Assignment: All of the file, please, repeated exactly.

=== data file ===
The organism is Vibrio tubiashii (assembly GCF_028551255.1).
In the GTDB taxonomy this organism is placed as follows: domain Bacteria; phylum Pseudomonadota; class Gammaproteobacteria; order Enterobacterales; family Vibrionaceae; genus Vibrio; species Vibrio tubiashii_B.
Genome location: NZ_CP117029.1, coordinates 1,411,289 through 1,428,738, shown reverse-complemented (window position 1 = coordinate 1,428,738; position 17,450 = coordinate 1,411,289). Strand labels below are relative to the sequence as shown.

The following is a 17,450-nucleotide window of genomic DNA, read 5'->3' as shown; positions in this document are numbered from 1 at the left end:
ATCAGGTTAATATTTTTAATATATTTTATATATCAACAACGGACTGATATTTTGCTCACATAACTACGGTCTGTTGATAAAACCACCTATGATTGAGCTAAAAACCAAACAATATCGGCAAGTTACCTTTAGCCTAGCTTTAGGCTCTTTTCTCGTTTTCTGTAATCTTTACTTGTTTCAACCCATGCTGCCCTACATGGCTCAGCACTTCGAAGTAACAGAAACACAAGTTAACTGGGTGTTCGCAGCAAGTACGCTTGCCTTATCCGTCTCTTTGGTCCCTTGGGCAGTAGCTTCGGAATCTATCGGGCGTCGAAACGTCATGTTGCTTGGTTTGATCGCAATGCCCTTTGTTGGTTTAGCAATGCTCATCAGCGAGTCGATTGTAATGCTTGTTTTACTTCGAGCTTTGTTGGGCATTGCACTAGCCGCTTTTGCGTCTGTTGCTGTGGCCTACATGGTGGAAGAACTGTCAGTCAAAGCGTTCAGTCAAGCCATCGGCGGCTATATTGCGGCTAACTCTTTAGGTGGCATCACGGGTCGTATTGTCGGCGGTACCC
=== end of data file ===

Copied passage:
The organism is Vibrio tubiashii (assembly GCF_028551255.1).
In the GTDB taxonomy this organism is placed as follows: domain Bacteria; phylum Pseudomonadota; class Gammaproteobacteria; order Enterobacterales; family Vibrionaceae; genus Vibrio; species Vibrio tubiashii_B.
Genome location: NZ_CP117029.1, coordinates 1,411,289 through 1,428,738, shown reverse-complemented (window position 1 = coordinate 1,428,738; position 17,450 = coordinate 1,411,289). Strand labels below are relative to the sequence as shown.

The following is a 17,450-nucleotide window of genomic DNA, read 5'->3' as shown; positions in this document are numbered from 1 at the left end:
ATCAGGTTAATATTTTTAATATATTTTATATATCAACAACGGACTGATATTTTGCTCACATAACTACGGTCTGTTGATAAAACCACCTATGATTGAGCTAAAAACCAAACAATATCGGCAAGTTACCTTTAGCCTAGCTTTAGGCTCTTTTCTCGTTTTCTGTAATCTTTACTTGTTTCAACCCATGCTGCCCTACATGGCTCAGCACTTCGAAGTAACAGAAACACAAGTTAACTGGGTGTTCGCAGCAAGTACGCTTGCCTTATCCGTCTCTTTGGTCCCTTGGGCAGTAGCTTCGGAATCTATCGGGCGTCGAAACGTCATGTTGCTTGGTTTGATCGCAATGCCCTTTGTTGGTTTAGCAATGCTCATCAGCGAGTCGATTGTAATGCTTGTTTTACTTCGAGCTTTGTTGGGCATTGCACTAGCCGCTTTTGCGTCTGTTGCTGTGGCCTACATGGTGGAAGAACTGTCAGTCAAAGCGTTCAGTCAAGCCATCGGCGGCTATATTGCGGCTAACTCTTTAGGTGGCATCACGGGTCGTATTGTCGGCGGTACCC